Inauguration of Series “Through the Looking Glass”

 I have been working on a literary project, a book, tentatively entitled Through the Looking-Glass: How to Become a Buddhist Monk or Nun, which describes autobiographically how and why one would do such an odd thing, in an attempt to inspire others to follow this noble pursuit. I have now begun to serialize it on this site and each new episode can be found:

HERE.

Two short prefaces appeared there yesterday, as downloadable pdf’s. I will post the first chapter in a couple of days, and after that chapters will appear at irregular intervals, probably averaging about two per month. I plan 16 chapters (most of which already exist in a rough form). I’ll post to this blog to announce each new episode. See what they do for you, and let me know.

 

4 Responses to “Inauguration of Series “Through the Looking Glass””

  1. don Says:

    Venerable Cintita,

    Good reading and very interesting. Do I understand correctly that you are saying inward vision reflects outward circumstance?

    I identify with the feeling of being an outsider. I also would say things that were meant with stunned silence but I was always told by my peers that I was weird. I can’t see the weirdness so it is frustrating. I am not an introvert but I wonder if I suffer from some sort of mild autism. My emotions always seem to be a bit amped up, more so that others. So I tend to look a bit like an introvert but I dont have the same thought processes you describe. However being ” the fool on the hill” seems attractive but for me it would be more of an attemp to escape life. I know from experience life finds me no matter where I hide.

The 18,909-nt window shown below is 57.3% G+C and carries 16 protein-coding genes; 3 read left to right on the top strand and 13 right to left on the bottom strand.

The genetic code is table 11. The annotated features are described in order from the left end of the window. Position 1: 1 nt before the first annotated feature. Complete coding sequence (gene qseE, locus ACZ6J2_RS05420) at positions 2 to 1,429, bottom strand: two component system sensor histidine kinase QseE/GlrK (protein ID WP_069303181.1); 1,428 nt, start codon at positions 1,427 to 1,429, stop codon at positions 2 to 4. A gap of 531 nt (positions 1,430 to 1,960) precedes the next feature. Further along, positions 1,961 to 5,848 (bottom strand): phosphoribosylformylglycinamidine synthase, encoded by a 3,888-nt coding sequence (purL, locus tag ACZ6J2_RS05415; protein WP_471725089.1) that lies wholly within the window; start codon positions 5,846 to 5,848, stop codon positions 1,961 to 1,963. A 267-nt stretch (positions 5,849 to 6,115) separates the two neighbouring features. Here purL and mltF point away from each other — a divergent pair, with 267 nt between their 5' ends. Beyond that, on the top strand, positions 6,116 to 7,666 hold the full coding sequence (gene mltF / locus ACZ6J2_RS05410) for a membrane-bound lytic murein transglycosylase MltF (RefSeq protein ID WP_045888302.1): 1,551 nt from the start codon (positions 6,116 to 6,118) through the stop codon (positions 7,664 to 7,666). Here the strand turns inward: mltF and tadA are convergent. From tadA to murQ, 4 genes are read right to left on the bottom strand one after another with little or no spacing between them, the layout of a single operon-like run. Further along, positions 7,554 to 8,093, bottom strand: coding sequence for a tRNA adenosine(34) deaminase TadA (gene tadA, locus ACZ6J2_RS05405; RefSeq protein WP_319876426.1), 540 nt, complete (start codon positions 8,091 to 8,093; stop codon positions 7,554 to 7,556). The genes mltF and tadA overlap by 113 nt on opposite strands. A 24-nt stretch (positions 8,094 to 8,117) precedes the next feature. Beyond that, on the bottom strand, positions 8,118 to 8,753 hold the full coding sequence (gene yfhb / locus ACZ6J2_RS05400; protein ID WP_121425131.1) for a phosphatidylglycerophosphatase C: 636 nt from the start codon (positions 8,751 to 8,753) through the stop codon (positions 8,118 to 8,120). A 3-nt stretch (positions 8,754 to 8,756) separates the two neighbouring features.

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    • bhikkhucintita Says:

      Hi, Don.
      About inward vision::outward circumestance: I think what you are referring to is my off-hand claim that our internal world is the only data we have about anything. Anything we know of external reality is mediated through the mind. When I experience a sight of a dog, for instance, it is already in the mind, it has been mediated by the neural circuitry of the eye and brain. In fact, that an outer world exists at all is an inference we commonly make. I could all be mind. After that inference is made we begin to have a personal stake in things out there.
      Probably most people feel like outsiders. We are each alone. I can’t reliably comment on personality types recognized in Western psychology. I’ve always know I fit the category “introvert.” Reading what this means I learned that I seem to be a classical example in all aspects. I also learned that about 30% of everybody is an introvert. Probably most people cannot be pidgeonholed as well as me, and you may be a mix of types, for all I know. It is actually important, though, not to feel limited by what categories we fit into.
      “Life finds me no matter where I hide”: You cannot escape life, only adjust your relationship to it. The Buddhist approach is to try not to have a personal stake in everything (=attachment), which is a personal skill that comes through Buddhist training.

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  2. Don Medford Says:

    Venerable Cintita,
    Anything we know of external reality is mediated through the mind.After that inference is made we begin to have a personal stake in things out there.

    Wonderful, I do believe what you stated was a big part of Christ’s teaching. It is my hope that Buddhism will help me learn a deeper understanding of attachment and how to let it go. I really feel the path for me is to learn to be a more compassionate person. I hope I make some honest progress.

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  3. MWT Says:

    Good luck with this project.

    Like

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